As Labor Day hits, one thing becomes clear: summertime is nearly over. If you’ve made the mistake of spending it indoors, try to live vicariously through the galloping horses and yoga-loving French bulldogs who know how to hit the beach for a good time. Browse through the photos for your daily dose of silly penguins, swimming pigs and crazy-eyed crabs.
This 1975 photo embodies a time period when urban grime and destruction reigned supreme throughout New York’s Harlem. Given the racial turmoil during this time, even when firefighters were called to save…
Chilling Last Words Of Police Brutality Victims
Over the past few weeks, the nation’s police–specifically those in Ferguson, Missouri–have become an object of incredibly intense political scrutiny. Pundits have lamented the special-ops power that supposedly localized defenders of justice have accumulated over the years; more civil liberties-minded politicians have looked to the way the state has historically used police force as a means to systematically control a specific race. Others worry about the state of our media and their freedoms to report the facts. All of this is fine and well, but amid the disputes we seem to have forgotten the moments that brought these discussions into existence: the premature end of a human life.
In light of this, journalist and filmmaker Shirin-Banou Barghi has created a series of chilling last words from victims of police brutality, shining a cold light on the moral crisis at the center of this media frenzy. Politics matter, as does context. But let us not forget why we are arguing along the way: human lives matter.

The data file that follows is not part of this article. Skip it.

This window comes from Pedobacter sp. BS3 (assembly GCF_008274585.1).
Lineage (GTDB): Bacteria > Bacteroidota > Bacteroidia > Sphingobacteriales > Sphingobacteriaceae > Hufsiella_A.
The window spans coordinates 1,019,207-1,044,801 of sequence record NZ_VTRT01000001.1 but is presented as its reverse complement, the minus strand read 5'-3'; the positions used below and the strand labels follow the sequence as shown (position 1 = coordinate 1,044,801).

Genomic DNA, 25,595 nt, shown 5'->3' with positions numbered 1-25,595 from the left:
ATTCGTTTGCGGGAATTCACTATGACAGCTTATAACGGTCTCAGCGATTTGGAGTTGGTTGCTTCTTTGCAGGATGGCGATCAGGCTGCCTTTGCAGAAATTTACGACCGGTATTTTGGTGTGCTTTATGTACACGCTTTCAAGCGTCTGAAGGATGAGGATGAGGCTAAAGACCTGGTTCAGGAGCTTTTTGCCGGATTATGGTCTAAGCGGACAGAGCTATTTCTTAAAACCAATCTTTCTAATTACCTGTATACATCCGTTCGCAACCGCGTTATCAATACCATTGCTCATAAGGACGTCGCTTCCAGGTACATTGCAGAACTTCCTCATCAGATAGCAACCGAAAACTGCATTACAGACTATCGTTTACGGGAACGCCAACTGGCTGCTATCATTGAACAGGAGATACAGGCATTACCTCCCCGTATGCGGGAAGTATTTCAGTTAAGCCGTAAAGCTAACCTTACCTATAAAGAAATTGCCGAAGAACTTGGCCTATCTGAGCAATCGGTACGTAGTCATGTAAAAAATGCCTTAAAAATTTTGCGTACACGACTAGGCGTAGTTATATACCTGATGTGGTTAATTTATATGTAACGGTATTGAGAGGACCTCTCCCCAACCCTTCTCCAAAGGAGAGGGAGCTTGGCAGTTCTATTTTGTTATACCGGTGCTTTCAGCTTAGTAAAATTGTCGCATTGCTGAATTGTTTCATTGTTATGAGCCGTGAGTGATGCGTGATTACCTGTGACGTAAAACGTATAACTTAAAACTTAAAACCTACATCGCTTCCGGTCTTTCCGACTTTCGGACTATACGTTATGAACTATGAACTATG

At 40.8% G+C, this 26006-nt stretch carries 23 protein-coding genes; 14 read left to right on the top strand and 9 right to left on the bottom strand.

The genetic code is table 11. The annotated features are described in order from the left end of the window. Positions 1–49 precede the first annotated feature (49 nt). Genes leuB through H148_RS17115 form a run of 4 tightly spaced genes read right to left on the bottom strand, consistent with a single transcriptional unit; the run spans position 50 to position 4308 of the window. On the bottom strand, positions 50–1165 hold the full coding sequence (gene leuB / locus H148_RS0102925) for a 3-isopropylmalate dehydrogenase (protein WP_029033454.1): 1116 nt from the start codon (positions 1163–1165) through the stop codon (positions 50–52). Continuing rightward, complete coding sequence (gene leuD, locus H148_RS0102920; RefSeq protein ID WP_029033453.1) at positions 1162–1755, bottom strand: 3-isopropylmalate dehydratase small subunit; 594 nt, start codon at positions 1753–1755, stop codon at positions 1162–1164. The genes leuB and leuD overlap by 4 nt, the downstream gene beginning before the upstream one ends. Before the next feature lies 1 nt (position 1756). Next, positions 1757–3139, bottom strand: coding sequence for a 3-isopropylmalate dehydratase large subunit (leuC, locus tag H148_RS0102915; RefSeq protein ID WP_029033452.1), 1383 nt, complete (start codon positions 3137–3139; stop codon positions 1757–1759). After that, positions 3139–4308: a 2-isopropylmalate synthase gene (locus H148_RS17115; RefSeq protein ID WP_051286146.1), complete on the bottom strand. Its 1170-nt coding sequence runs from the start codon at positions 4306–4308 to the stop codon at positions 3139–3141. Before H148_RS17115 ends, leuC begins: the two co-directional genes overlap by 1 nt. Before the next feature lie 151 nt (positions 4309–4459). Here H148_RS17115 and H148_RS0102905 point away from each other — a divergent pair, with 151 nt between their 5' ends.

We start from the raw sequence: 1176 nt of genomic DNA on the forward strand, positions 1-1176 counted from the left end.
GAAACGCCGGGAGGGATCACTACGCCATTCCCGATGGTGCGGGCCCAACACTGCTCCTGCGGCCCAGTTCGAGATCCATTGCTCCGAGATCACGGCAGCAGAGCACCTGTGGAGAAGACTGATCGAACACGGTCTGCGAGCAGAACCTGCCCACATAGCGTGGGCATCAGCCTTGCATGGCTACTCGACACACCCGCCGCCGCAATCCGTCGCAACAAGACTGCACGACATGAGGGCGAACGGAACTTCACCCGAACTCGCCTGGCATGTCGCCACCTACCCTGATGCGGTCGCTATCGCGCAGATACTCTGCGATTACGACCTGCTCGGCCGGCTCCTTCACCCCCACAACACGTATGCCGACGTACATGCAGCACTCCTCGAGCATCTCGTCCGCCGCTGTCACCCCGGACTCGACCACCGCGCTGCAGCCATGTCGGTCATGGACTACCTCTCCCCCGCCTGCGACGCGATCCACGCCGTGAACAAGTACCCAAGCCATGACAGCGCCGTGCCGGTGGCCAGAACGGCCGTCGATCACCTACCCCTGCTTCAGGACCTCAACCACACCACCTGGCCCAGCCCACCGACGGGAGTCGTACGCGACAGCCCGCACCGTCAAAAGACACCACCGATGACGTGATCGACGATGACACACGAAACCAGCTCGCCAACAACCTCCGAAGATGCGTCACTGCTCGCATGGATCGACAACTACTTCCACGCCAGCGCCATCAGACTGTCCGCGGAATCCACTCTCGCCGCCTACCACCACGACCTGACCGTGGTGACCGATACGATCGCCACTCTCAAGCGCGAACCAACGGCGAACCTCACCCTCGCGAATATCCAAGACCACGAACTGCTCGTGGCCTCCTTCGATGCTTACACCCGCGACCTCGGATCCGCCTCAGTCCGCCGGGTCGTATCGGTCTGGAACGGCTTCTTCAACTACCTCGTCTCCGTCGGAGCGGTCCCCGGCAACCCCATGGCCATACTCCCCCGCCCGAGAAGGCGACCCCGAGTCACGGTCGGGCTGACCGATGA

With a newly-minted elite and an economic growth rate of over 10%, the environment has taken a backseat in China, the world’s most populous country. Growing pollution has led to unusable waterways, increased incidence of birth defects, and some of the dirtiest air on earth. It’s so nasty that there’s now a word for it: “smogpocalypse”.
With that said, China is not oblivious to its ecological impacts, and according to the Harvard Business Review “is taking this challenge much more seriously than others… doing things differently, making longer-term, sustained commitments that are much larger.” In 2010, China ranked as the world’s leading investor in low-carbon energy technology, which makes sense given national political leaders’ tendency to view clean energy as a great economic opportunity.
The following photographs prove that economic growth indeed comes at a cost, and one whose long-term effects remain unclear:
We also recommend that you check out these videos by Vice about the severity of pollution in China:
If this composition and its colors don’t get you in the mood for a good old-fashioned brood, we don’t know what will.